# I have the standard deviation, mean and the maximum value for a distribution between t=0 and t=T. How do I approximate the best fitting curve?

I have the time series data. The mean and maximum value, standard deviation at every minute (60s) is given. However, I want to intrapolate it as I want the data of each second. Is there any way to do this ?

• You could intrapolate the per-second values using the mean of the corresponding minute and (assuming the error is normally distributed) add/substract a random normal draw times the standard deviation ($N(0,1) * SD$). However, as randomness plays a part, you might have a (un)lucky draw. As such, this is alike imputation of missing values. In these cases it is recommended to perform the replacement of missing values multiple times, while pooling along certain rules using the variation between estimates to account for guessing the missing values (i.e. multiple imputation). – IWS Oct 31 '17 at 12:34
• Can you please provide more information about the dataset? Specifically, what are the observations (and their units)? – Josh Oct 31 '17 at 15:54

If you could provide an example dataset would be good.

If I understand your question correctly, you have the mean value, standard deviation and maximum value for every minute and want to find an optimal way to interpolate to second data using this information?

Do you need to include the information on standard deviation you have? If not, you can use a simple interpolation, such as with Scipy.

Let's assume this is your original data set and the resulting averaged data: then interpolating using only the mean values will result in this looking at it on the original data

The code for this is below.

If you provide more information on what kind of data you have and what you want to use it for, a more specific answer is possible.

    FIGSIZE=(10,4)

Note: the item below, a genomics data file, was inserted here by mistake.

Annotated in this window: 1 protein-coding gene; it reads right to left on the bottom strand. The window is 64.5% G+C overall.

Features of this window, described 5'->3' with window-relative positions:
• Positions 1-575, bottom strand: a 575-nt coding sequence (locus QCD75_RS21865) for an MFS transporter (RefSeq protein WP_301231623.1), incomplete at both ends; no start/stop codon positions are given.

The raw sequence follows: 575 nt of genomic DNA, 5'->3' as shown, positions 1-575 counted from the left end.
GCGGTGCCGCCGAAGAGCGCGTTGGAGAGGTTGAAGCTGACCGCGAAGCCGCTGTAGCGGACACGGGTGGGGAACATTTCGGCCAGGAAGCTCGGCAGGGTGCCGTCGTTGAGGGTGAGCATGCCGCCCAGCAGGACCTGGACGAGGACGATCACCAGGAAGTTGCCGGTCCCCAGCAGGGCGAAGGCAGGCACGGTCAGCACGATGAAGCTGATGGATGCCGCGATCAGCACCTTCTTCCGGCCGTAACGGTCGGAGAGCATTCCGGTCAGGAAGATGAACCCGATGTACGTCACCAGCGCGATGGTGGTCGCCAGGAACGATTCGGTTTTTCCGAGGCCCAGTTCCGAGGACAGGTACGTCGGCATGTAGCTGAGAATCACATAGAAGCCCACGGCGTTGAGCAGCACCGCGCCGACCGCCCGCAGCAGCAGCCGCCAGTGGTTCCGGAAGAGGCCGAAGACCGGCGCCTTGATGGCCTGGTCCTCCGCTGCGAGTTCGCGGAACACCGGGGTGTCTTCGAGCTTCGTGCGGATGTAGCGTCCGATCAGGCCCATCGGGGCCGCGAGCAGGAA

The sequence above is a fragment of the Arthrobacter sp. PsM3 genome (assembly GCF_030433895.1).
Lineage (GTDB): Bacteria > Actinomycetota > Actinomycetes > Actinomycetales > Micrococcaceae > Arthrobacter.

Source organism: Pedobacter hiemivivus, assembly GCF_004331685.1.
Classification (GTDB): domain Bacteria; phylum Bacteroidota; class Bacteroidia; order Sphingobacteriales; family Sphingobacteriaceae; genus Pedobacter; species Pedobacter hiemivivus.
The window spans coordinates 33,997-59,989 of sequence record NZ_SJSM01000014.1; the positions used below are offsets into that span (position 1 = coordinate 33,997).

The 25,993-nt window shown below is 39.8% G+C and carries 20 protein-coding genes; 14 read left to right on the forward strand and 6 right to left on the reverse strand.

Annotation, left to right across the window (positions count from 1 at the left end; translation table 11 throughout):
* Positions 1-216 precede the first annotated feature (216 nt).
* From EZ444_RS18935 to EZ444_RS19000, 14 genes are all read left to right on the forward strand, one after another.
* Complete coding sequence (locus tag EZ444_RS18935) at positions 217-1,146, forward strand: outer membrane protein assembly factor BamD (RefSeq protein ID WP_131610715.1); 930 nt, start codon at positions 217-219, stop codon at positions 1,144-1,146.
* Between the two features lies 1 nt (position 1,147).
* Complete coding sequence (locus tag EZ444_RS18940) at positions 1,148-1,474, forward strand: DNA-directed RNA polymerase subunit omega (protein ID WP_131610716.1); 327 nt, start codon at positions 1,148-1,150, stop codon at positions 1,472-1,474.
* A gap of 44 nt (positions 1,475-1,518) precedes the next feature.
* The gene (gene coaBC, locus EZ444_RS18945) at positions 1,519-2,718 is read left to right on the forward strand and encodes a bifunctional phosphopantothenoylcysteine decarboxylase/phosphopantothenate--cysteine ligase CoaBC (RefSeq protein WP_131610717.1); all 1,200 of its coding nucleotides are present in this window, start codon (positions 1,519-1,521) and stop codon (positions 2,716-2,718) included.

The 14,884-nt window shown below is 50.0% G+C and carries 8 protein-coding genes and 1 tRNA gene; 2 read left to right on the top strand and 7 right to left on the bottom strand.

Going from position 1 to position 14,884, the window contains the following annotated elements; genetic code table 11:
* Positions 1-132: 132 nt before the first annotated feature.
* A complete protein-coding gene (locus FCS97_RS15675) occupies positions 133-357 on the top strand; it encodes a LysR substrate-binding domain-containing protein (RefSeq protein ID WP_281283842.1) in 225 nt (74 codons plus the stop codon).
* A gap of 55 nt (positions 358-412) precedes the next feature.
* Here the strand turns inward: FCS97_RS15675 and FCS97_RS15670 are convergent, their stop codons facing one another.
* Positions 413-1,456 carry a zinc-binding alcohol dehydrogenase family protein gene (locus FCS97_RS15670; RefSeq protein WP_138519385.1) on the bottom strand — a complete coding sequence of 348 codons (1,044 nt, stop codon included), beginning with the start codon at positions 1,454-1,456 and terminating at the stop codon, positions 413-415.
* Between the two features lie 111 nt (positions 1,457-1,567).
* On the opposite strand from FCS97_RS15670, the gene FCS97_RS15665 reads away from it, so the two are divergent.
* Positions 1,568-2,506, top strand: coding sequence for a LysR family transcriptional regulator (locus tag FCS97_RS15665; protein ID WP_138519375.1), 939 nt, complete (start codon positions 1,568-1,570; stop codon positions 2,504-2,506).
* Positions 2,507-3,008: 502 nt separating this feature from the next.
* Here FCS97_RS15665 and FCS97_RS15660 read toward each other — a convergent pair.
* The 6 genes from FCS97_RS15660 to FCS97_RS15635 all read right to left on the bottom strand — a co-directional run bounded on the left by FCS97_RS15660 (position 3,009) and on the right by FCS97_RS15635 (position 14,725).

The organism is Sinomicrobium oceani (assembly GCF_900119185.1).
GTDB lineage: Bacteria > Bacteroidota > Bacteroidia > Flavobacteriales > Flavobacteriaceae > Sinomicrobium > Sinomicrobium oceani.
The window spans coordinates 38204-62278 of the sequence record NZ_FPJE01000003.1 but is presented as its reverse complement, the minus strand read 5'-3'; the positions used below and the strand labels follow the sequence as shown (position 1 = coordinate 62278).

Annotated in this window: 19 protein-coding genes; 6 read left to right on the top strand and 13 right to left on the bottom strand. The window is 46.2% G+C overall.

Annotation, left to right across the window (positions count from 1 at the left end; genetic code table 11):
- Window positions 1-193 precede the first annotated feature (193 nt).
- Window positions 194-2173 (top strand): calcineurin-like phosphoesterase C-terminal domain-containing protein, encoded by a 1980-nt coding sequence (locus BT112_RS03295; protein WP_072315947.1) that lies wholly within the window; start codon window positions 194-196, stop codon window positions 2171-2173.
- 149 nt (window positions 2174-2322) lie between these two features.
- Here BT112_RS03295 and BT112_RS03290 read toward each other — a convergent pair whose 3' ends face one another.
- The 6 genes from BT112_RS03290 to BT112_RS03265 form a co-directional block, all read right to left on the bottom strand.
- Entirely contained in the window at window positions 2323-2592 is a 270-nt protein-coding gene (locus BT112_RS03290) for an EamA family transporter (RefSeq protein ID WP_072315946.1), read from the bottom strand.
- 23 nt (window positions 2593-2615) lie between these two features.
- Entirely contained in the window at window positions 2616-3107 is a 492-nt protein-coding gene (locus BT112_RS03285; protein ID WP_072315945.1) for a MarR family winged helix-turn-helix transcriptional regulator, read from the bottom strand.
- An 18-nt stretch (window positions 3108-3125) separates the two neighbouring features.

import matplotlib.pylab as plt
import seaborn as sns
sns.set_style("whitegrid")
plt.close('all')

import numpy as np
import scipy.signal

#Create an example dataset
T = 100 #Period
t = np.arange(1200)
y = np.sin(t/T) + 0.4*np.random.rand(len(t))

plt.figure(figsize=FIGSIZE)
plt.plot(t,y, lw=1, label='Original Data')
plt.xlabel('Time')

#Average data
MINS = int(np.max(t)/60)
tm=np.zeros(MINS); ym=np.zeros(MINS); ysd=np.zeros(MINS);         ymax=np.zeros(MINS)
for ii in range(MINS):
st = ii*60
et = (ii+1)*60
tempy = y[(t>st) & (t<et)]

tm[ii] = ii+1
ym[ii] = np.mean(tempy)
ysd[ii] = np.std(tempy)
ymax[ii] = np.max(tempy)

plt.errorbar(tm*60 - 30, ym, yerr=ysd, marker='o', linestyle='-', capsize=5,
elinewidth=2, label='Averaged Data')
plt.legend(loc='best')
plt.savefig('reduceddata.jpg', dpi=300)

from scipy.signal import cspline1d, cspline1d_eval

newt = np.arange(0,20,0.1)
cj = cspline1d(ym)
newy = cspline1d_eval(cj, newt, dx=1,x0=0)
plt.figure(figsize=FIGSIZE)
plt.errorbar(tm*60 - 30, ym, yerr=ysd, marker='o', linestyle='-', markersize=2,
lw=1, capsize=5, elinewidth=2, label='Averaged Data')

plt.plot(newt*60+30, newy, 's-', markersize=3, label='Interpolation')
plt.xlabel('Time')
plt.show()
plt.legend(loc='best')
plt.savefig('interpolation.jpg', dpi=300)

plt.figure(figsize=FIGSIZE)
plt.plot(t, y, label='Original Data')
plt.plot(newt*60+30, newy, 's-', markersize=4, label='Interpolation')
plt.xlabel('Time')
plt.legend(loc='best')
plt.show()
plt.savefig('interpolation2.jpg', dpi=300)

• Where does this procedure exploit the information contained in the minute-by-minute standard deviations, minima, and maxima? If it doesn't use that information--which is not redundant--then it cannot be an admissible procedure: improvement (possibly great improvement) ought to be possible. – whuber Oct 31 '17 at 15:04
• Yes, this only uses the mean values and ignores the standard deviation and maximum values. The question isn't explicit what the aim is so I thought I would submit a suboptimal solution that achieves something in the case that is what @Taru wanted. – Edgar H Oct 31 '17 at 15:25